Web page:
After I was thrust into the world of single parenthood when Kris died, it did not take long before my level of respect for all single parents, regardless of how or why they got into that position, rose through the roof.
Trying to be the mom AND the dad to three girls and one boy is crazy hard!
The sad part is that I had it relatively easy compared to many. At the time Kris passed away, three of my kids were in college and my youngest was a sophomore in high school. They were all capable of taking care of themselves. They could drive, make their own meals, do their own laundry, earn money working, and clean up after themselves. They didn’t need a “Mr. Mom.”
What they really needed was the emotional and mental strength of their mother to help them through body changes, first dates, and roommate relationships.
In the tag-team parenting style that evolved over our 26 years of marriage, playing the emotional supporter was her strength. I was more of the practical advocate, helping them with sports and schoolwork. We each were comfortable in our roles and we allowed each other to flourish in them never thinking that some day one of us would need to play both parts.
Another aspect that Kris was so good at was creating memories and traditions. She knew how to make the kids feel special during birthdays and holidays. I never realized how much time and effort she spent considering and acquiring the perfect gifts. Then there were the decorations and the food. During the holiday season, it felt like our home could have easily been a set for a Hallmark Christmas movie. I pitched in by following directions and overseeing cleanup, but Kris was really the driving force behind the magic.
Trying to immediately recreate all that Kris did as a parent was impossible. I felt compelled to try, however, because I thought it was what my kids needed and wanted. Unfortunately, I didn’t practice doing some of those things as much because Kris did them so well. As a result, I wasn’t, and am still not, very good at them.
Our emotional vs practical supporter roles are not unique. When we ask moms what they worry about the most for their families if they were the one to die first, a common answer is "emotional care for the kids."
We encourage you to consider the different roles that you and your partner play in parenting, grandparenting, and keeping your household running. If you suddenly had to take over those roles, which ones would you struggle with the most? Whatever it is, take some time to practice. Maybe swap roles with your partner for a month and see how well you do. If you feel like your kids depend on one of you for a particular type of support, encourage your kids to go to your partner more. Encourage your partner to be more proactive in that element of your children's lives.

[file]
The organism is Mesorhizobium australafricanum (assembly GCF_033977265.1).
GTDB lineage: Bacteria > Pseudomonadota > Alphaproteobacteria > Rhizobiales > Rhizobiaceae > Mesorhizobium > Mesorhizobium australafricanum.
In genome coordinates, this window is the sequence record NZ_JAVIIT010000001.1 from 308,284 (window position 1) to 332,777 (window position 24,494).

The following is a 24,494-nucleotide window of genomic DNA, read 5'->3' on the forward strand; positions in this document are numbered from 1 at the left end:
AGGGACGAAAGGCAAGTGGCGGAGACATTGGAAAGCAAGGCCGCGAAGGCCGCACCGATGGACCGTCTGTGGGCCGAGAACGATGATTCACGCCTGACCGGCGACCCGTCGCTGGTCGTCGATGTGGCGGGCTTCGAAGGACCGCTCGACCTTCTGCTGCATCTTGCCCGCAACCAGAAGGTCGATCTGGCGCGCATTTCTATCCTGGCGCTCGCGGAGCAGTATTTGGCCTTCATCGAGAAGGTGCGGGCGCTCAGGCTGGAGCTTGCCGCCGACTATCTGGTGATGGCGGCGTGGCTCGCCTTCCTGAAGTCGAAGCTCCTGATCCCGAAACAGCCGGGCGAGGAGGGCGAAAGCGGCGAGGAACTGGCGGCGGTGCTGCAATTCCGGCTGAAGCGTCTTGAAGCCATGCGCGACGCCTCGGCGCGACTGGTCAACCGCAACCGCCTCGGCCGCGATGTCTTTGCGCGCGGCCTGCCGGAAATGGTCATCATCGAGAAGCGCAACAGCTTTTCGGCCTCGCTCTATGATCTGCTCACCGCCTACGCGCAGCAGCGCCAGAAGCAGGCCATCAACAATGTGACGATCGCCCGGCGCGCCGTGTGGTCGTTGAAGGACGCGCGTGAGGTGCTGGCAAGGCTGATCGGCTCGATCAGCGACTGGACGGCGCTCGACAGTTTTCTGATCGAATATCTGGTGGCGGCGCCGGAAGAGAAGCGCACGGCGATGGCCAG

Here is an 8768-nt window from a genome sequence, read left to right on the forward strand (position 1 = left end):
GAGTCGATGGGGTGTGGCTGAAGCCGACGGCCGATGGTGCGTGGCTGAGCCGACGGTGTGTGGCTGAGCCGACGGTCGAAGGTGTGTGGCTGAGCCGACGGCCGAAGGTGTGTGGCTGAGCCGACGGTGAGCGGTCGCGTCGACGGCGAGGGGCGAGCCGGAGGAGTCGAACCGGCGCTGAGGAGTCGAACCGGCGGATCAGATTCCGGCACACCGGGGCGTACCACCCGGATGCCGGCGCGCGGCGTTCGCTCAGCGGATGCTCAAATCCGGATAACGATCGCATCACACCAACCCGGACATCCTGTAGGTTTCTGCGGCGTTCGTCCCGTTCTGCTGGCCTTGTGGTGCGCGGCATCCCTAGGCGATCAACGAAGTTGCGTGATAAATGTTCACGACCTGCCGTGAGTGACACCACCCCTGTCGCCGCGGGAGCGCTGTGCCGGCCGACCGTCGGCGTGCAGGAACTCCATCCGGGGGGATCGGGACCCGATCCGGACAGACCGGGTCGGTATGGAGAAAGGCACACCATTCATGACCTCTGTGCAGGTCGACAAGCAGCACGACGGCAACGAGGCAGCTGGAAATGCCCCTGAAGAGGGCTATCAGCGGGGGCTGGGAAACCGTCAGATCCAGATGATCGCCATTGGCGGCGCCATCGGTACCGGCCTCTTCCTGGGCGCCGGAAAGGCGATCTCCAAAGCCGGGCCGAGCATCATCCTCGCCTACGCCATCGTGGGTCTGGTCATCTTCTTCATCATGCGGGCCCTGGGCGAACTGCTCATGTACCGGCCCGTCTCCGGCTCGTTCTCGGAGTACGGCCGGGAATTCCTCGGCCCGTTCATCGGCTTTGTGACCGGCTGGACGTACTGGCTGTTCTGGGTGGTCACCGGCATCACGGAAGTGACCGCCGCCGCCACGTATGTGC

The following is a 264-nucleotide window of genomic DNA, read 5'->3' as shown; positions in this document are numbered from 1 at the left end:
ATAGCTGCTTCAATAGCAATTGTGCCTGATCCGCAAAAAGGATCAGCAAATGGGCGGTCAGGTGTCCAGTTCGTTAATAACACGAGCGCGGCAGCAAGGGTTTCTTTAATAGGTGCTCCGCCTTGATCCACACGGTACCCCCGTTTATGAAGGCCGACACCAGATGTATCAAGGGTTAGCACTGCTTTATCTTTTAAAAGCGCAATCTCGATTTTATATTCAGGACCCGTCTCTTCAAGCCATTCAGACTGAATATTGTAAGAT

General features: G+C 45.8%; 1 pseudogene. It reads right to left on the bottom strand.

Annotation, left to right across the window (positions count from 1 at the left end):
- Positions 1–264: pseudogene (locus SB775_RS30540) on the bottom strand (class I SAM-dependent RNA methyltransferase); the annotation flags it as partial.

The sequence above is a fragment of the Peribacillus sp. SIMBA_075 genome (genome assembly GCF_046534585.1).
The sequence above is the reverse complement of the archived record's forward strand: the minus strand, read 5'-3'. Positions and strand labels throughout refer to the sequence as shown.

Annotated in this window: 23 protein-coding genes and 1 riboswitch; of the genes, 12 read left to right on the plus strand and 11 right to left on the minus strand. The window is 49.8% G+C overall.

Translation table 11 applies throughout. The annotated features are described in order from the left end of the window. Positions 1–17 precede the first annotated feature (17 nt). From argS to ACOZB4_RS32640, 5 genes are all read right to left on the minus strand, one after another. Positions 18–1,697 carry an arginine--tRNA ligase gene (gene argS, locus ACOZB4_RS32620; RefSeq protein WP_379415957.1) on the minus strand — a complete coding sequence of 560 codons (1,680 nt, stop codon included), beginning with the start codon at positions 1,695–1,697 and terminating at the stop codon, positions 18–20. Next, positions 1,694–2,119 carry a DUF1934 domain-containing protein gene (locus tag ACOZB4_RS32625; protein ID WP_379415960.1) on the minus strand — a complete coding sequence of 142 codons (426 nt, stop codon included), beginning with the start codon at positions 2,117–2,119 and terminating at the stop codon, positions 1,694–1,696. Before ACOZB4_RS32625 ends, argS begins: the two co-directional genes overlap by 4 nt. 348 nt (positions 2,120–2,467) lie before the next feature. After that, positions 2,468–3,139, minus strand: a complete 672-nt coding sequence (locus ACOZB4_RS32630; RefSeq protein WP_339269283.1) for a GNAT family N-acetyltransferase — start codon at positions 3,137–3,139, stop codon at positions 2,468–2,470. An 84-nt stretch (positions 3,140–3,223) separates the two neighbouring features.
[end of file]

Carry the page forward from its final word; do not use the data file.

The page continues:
Grieving is hard enough as it is. Suddenly having to play the role of two adults only adds to your burden. But preparing and practicing, even to a small degree, will go a long way in helping you learn how to survive a new normal when that time comes for your family.
Corey and Katie entered widowhood in 2016 after losing spouses to cancer. They met and connected in a widow/widower support group and later married. One of the principles they learned from their own experiences and those of other surviving spouses is that the more prepared a surviving spouse is on a financial, legal, emotional, and practical level, the better they will adjust to widowhood. They will maintain their independence and control of their assets and be freer to properly grieve and move forward in life. Conversely, those who are not prepared are more likely to have their lives flipped upside down. They may need to move and uproot kids because they can't afford the mortgage, rely on family or other charities to financially support them, and/or change jobs to allow them to better serve as a single parent. We hope to share what we've learned and help other families properly get their affairs in order and be prepared with confidence, peace of mind, and in control of their assets.